The Celtics had an active trade deadline, but the cornerstone of their activity was their acquisition of Spurs guard Derrick White.
About an hour before the deadline, the Celtics sent Josh Richardson, Romeo Langford and a first-round pick to the Spurs for the 27-year-old guard. Here are five things to know about the newest Celtic.
White is an impressive defender
Here’s a play unearthed by Cody Houdek.
To recap, this is a 6-foot-4 guard who spotted a problem unfolding in his team’s defense and then plugged the leak by rotating and grabbing a dunk away from hyper-athletic, 6-foot-11 center.
That type of play might remind you of a certain point guard currently on the Celtics’ roster (he wears the No. 36 and his return to the lineup recently sparked a complete turnaround of the Celtics’ season). Defensively, White is a menace — instinctive and aggressive. He averages a steal per game and seems to get a lot of them simply by sticking his hands straight up in the air at the right time — like a linebacker reading a quarterback’s eyes.
With White on the floor, the Spurs were 8.1 points per 100 possessions stingier defensively than when he was off the floor per Cleaning the Glass. That’s a particularly impressive mark given that guards rarely affect a team’s advanced defensive statistics, and White ranks in the 94th percentile among guards as a result.
With White, the Celtics have the potential to be a lethal, unique defensive group. He’s second in the league in blocks per game among players who might be considered guards at 0.9, trailing only Matisse Thybulle. As Houdek noted, he’s good at pulling his body back away from a driving player, but he’s also good when he needs to make up ground in a hurry even though he isn’t a freak athlete or particularly long (by NBA standards) with a 6-foot-7 wingspan.
White’s 3-point shooting isn’t great, especially in the corners
Like Smart, White compiles respectable offensive statistics — 14.4 points on 42.6/31.4/86.9 percent shooting splits — but he struggles from 3-point range.
White’s 3-point shooting is a bit of an enigma. He’s an excellent free-throw shooter, and he hits better than 50 percent of his mid-range shots around the free-throw line extended. Above the break, he’s a league-average or better-than-league-average 3-point shooter.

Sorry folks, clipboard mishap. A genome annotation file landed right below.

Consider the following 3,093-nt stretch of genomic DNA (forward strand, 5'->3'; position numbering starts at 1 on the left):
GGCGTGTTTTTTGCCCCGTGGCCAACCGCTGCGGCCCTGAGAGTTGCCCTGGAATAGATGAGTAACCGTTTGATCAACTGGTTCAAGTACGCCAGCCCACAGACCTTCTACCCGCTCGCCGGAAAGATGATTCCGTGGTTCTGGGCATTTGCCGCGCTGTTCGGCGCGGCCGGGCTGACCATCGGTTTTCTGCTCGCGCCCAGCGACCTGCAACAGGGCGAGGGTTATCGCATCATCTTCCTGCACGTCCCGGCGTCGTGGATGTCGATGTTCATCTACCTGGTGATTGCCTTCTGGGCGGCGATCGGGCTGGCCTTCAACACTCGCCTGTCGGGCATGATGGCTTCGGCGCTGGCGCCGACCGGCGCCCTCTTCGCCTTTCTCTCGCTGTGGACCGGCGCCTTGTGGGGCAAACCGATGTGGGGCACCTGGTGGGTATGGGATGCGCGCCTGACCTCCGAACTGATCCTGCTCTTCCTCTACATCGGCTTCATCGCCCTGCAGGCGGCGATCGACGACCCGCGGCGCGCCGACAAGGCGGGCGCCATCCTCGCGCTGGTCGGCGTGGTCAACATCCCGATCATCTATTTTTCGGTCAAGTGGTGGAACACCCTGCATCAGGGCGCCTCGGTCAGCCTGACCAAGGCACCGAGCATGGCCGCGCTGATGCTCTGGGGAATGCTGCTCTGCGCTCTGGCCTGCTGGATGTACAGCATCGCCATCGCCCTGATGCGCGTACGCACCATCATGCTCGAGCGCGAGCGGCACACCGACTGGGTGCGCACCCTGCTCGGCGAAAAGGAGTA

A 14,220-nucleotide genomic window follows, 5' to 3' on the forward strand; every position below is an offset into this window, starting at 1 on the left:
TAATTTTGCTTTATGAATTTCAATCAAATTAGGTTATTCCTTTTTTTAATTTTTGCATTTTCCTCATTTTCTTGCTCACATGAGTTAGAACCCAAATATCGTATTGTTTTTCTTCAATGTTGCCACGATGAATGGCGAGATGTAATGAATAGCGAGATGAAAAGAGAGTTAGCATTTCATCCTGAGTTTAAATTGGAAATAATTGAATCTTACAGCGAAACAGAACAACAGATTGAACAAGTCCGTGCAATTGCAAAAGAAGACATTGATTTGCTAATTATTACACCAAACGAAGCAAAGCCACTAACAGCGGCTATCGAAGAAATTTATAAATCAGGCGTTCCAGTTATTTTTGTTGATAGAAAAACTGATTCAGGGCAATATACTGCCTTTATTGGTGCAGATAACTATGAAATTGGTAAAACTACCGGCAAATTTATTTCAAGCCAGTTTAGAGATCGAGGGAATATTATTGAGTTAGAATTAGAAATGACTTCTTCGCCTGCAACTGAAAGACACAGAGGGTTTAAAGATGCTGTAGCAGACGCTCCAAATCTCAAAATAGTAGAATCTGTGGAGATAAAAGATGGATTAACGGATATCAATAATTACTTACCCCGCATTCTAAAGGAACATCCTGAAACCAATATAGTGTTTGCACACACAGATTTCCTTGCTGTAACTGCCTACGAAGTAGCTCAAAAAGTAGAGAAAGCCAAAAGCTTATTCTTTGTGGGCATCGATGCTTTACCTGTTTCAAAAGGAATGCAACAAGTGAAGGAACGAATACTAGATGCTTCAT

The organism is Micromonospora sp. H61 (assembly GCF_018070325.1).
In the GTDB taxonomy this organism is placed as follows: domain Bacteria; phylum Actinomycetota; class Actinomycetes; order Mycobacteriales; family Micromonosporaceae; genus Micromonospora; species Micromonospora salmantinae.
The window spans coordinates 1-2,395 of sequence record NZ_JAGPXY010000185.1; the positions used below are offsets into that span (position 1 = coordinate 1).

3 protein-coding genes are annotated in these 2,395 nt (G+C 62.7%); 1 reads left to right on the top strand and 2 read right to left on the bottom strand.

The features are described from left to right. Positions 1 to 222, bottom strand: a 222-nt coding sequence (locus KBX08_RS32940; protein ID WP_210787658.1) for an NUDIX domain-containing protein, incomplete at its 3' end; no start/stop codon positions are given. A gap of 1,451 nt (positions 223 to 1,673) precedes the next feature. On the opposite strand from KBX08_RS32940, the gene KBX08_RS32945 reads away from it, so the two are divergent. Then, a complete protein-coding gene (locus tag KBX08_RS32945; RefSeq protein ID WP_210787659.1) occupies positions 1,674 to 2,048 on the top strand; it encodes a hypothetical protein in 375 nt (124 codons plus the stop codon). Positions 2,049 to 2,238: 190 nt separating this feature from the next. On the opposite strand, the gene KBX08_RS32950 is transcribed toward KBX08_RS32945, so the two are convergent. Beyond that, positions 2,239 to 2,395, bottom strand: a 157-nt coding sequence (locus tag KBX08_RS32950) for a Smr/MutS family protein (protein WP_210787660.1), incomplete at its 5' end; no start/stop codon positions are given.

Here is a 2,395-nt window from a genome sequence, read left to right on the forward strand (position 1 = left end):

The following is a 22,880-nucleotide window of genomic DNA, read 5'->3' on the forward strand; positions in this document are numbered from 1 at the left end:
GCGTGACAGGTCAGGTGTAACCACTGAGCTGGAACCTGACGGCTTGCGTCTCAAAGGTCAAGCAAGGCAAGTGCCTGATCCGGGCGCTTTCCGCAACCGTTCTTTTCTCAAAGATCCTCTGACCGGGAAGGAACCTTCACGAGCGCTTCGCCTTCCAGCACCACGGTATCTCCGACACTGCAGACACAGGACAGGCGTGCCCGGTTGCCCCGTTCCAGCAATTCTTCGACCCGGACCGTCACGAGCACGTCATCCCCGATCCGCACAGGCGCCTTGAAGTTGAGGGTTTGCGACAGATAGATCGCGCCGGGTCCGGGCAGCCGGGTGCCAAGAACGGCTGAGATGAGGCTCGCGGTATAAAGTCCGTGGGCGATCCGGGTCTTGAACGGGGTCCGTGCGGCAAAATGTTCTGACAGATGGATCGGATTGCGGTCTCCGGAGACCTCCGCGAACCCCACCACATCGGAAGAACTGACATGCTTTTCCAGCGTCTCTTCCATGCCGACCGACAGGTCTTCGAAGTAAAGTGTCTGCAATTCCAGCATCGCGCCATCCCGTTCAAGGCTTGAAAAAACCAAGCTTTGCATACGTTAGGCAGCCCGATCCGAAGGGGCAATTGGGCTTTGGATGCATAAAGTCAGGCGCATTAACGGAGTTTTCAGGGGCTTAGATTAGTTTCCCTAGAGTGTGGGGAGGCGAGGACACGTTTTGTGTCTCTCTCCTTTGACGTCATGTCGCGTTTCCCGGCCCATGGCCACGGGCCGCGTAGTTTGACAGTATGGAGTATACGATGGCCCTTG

In the corners, however, he’s a disaster — 11-for-49 in total this season.
The Celtics did not deal Grant Williams at the deadline, so perhaps lineups with White and Williams can dominate their oddly specific 3-point zones together.
White took a winding road to the NBA
Coming out of high school, White had no Division I or II interest despite scoring over 1,000 pounds — no high-level school had interest in a player who was just 6-foot-0 and 155 pounds (the baby-faced photo of White in high school featured in this profile by Jeff Eisenberg is worth a look).
White had an offer from an NAIA school, and when that coach landed a job at a Division II school, he maintained his interest in White. White accepted and sprouted nearly five inches that summer. With his newfound height and athleticism — as well as an impressive work ethic honed from his Division I and II slights — White was freshman of the year in his conference. He opted to transfer to Colorado after his junior year and worked his way into the first round of the NBA Draft.
“There was absolutely no way to see this coming,” Colorado assistant Mike Rohn told Eisenberg. “You’re talking about a 6-foot skinny guy that nobody thought could even play college basketball. The growth spurt was a big part of it, but they don’t just hand you these opportunities because you’re a tall guard either.”
White has a prior connection to the Celtics
Team USA’s 2019 FIBA World Cup team — which struggled enormously and came in 7th — was full of Celtics connections, and those connections have only grown over the last few years. At the time, the team featured four Celtics — Jayson Tatum, Jaylen Brown, Marcus Smart, and Kemba Walker. Now three of those players remain on the Celtics, while White — who also played on the team — replaces Walker. The Celtics also added Ime Udoka to the mix.
Maybe the 2019 FIBA World Cup squad was simply missing Robert Williams.
The Celtics plan to bring White off the bench for now
Per the Adam Himmelsbach, the Celtics don’t want to break up their starting lineup, and it’s hard to blame them — the double-big group is now outscoring opponents by a laughable 29.5 points per 100 possessions. Even on a generous contract, White wasn’t likely to break into that group this season.
Still, the Celtics might not hang onto Horford past this year, especially after trading for Daniel Theis. As they prep for the future, the Celtics can get a look at lineups such as Smart, Brown, Tatum, Robert Williams, and White. Few defensive holes, if any, exist in that grouping.
Josh Richardson improved his 3-point shooting thanks in part to spacing provided by Jayson Tatum and Jaylen Brown. If White improves his 3-point shooting — and his 86.9 percent free-throw shooting suggests he could — the Celtics might be onto something.